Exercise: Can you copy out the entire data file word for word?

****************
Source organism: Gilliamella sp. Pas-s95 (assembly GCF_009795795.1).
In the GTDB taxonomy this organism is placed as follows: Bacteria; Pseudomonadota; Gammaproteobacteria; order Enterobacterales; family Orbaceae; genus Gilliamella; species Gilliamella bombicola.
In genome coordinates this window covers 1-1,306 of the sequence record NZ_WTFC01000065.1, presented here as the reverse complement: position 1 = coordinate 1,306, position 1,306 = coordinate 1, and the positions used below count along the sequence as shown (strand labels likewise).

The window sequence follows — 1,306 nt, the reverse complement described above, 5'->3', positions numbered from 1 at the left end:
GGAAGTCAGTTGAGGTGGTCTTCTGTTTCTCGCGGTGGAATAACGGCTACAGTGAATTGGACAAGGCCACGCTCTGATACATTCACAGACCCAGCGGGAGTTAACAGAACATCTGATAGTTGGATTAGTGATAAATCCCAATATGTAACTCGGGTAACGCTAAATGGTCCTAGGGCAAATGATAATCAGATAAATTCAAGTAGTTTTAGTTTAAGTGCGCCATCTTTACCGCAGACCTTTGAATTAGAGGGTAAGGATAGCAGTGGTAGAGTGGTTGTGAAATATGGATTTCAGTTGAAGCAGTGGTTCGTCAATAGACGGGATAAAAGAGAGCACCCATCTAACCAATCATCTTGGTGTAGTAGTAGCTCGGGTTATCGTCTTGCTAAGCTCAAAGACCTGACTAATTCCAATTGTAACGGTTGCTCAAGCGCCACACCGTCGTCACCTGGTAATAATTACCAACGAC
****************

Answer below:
Source organism: Gilliamella sp. Pas-s95 (assembly GCF_009795795.1).
In the GTDB taxonomy this organism is placed as follows: Bacteria; Pseudomonadota; Gammaproteobacteria; order Enterobacterales; family Orbaceae; genus Gilliamella; species Gilliamella bombicola.
In genome coordinates this window covers 1-1,306 of the sequence record NZ_WTFC01000065.1, presented here as the reverse complement: position 1 = coordinate 1,306, position 1,306 = coordinate 1, and the positions used below count along the sequence as shown (strand labels likewise).

The window sequence follows — 1,306 nt, the reverse complement described above, 5'->3', positions numbered from 1 at the left end:
GGAAGTCAGTTGAGGTGGTCTTCTGTTTCTCGCGGTGGAATAACGGCTACAGTGAATTGGACAAGGCCACGCTCTGATACATTCACAGACCCAGCGGGAGTTAACAGAACATCTGATAGTTGGATTAGTGATAAATCCCAATATGTAACTCGGGTAACGCTAAATGGTCCTAGGGCAAATGATAATCAGATAAATTCAAGTAGTTTTAGTTTAAGTGCGCCATCTTTACCGCAGACCTTTGAATTAGAGGGTAAGGATAGCAGTGGTAGAGTGGTTGTGAAATATGGATTTCAGTTGAAGCAGTGGTTCGTCAATAGACGGGATAAAAGAGAGCACCCATCTAACCAATCATCTTGGTGTAGTAGTAGCTCGGGTTATCGTCTTGCTAAGCTCAAAGACCTGACTAATTCCAATTGTAACGGTTGCTCAAGCGCCACACCGTCGTCACCTGGTAATAATTACCAACGAC